Considering bankruptcy, but worried about a creditor’s ability to take your retirement holdings, especially those withdrawn early? Well, there’s good news now on the books: a recent North Carolina ruling strengthens the state’s exemption status for retirement funds like IRAs, further protecting them from creditor claims, including those in bankruptcy.
In November, the North Carolina Supreme Court issued its opinion in the case of Kinlaw v. Harris. In this particular case, Kinlaw had obtained a judgment against debtor Harris for nearly $600,000. The judgment creditor Kinlaw sought that Harris would pay this judgment from Harris’ considerable retirement assets including two Individual Retirement Accounts (IRAs) received from an equitable distribution agreement with his former spouse.
Kinlaw argued that because Harris had taken two distributions from his IRAs over the past four years, Harris had therefore “changed the nature of the IRAs such that they are no longer exempt accounts.” Harris, of course, argued to maintain the exempt status.
In its ruling, the trial court ordered that Harris’ IRA accounts were exempt from execution; but for any future withdrawals from the accounts, Harris must notify Kinlaw as well as hold such funds in an escrow arrangement until a court could determine whether the accounts would remain exempt.
On appeal to the North Carolina Supreme Court, the Court found that funds in an IRA account like Harris’s are exempt from creditor claims under the state’s current exemption scheme. Further, the Court held that withdrawals from IRA accounts for which the penalty for early withdrawal is paid are also exempt; however the Court acknowledged that multiple withdrawals from an IRA could invalidate the exempt status. Under these facts, in which Harris has taken only two withdrawals over four years time, the Court held however that this was not enough withdrawals as to invalidate the exempt status of the IRA accounts.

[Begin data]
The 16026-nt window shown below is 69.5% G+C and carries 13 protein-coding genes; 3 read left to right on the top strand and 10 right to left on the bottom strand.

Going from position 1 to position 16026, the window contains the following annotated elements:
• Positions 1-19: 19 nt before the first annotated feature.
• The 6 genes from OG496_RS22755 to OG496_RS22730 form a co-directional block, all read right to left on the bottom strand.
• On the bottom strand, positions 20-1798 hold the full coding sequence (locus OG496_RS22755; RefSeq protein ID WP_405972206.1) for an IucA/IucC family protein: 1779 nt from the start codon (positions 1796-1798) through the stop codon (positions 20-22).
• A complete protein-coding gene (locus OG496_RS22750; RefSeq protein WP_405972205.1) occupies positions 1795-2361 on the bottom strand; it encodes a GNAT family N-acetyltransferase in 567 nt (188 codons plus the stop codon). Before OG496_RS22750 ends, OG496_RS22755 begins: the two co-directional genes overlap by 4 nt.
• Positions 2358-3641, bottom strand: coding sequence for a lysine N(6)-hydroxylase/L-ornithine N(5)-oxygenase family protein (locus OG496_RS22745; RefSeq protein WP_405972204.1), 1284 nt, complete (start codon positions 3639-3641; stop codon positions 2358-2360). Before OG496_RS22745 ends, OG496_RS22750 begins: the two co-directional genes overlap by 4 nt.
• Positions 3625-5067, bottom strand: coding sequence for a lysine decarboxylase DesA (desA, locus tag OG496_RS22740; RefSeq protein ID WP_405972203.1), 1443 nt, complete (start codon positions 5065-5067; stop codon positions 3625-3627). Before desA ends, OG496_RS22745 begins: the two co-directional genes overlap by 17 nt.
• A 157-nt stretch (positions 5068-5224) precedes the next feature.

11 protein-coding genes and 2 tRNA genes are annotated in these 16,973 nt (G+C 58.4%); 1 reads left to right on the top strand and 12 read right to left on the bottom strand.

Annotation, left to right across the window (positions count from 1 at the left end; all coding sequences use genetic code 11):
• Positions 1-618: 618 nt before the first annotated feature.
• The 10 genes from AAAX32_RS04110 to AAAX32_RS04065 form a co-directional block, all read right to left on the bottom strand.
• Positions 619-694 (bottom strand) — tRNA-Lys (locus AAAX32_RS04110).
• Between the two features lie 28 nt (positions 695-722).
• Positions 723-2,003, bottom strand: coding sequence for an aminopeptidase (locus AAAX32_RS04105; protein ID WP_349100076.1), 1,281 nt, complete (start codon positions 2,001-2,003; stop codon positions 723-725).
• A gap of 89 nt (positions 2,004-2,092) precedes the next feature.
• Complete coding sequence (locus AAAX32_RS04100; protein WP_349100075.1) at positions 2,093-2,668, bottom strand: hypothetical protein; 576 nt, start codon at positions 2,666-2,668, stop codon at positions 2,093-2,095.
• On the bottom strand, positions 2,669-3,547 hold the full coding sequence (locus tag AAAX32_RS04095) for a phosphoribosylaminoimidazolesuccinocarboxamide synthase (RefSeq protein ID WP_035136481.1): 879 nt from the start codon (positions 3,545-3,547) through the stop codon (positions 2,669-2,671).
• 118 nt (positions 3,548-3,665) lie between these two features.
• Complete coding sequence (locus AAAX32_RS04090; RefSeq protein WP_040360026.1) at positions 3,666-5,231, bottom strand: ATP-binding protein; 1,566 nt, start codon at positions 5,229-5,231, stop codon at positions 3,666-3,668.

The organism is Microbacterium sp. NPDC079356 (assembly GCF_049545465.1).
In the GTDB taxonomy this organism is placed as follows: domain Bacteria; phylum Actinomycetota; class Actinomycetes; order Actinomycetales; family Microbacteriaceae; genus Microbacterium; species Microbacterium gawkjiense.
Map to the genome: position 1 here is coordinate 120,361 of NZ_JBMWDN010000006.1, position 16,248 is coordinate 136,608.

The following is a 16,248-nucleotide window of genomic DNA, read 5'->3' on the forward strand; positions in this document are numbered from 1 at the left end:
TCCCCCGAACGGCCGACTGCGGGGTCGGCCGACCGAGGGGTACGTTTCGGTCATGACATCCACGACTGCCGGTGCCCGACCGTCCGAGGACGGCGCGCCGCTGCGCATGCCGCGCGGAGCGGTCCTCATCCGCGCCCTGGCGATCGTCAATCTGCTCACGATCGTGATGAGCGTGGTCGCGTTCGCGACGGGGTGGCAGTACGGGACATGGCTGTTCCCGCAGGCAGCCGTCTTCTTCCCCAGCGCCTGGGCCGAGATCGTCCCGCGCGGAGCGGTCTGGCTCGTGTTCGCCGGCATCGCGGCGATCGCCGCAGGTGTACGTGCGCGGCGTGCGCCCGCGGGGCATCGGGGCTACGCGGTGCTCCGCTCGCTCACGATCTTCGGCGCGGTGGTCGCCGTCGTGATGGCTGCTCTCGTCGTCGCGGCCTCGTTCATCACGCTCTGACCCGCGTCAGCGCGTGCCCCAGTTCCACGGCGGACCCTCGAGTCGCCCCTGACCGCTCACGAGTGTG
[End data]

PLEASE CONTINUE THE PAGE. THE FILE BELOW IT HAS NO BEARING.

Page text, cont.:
On the other hand, the North Carolina Supreme Court concurred with the trial court’s assessment that in ordering an escrow type arrangement in order to get a judicial determination of whether any funds withdrawn from the IRA remained exempt. Essentially, the Court found that the lower court did not abuse its discretion because both parties agreed to this escrow arrangement while in court.
As you might expect, this ruling has implications for parties considering bankruptcy. Since our bankruptcy courts base their exemptions on North Carolina law, Kinlaw provides strong precedent that funds held in an IRA account or withdrawn from an IRA account are exempt from creditor claims. As such, a bankruptcy trustee may not look to multiple withdrawals prior to a bankruptcy filing to invalidate the exemption status of the IRA funds.
In these tough financial times, it seems many people are withdrawing from their personal retirement accounts and IRAS just to stay current and stave off creditors seeking to take their most precious assets. The case of Kinlaw provides an important reaffirmation that debtors should avoid withdrawing from their retirement funds and instead seek the protections of bankruptcy—protections that now include exemptions for IRAs they might otherwise drain to pay off creditors. Consider bankruptcy BEFORE you touch your retirement account.
If you are facing these types of financial difficulties, knowing a qualified bankruptcy attorney can also help you to conquer your creditors and face your financial fears, yielding the right kinds of support, information and insights—at a low cost— for a viable and secure future. The bankruptcy experts at the Law Offices of John T. Orcutt offer a totally FREE debt consultation and now, more than ever, it’s time to take them up on their offer. Just call toll free to 1-888-234-4181, or during the off hours, you can make your own appointment right online at www.billsbills.com. Simply click on the yellow “FREE Consultation Now” button.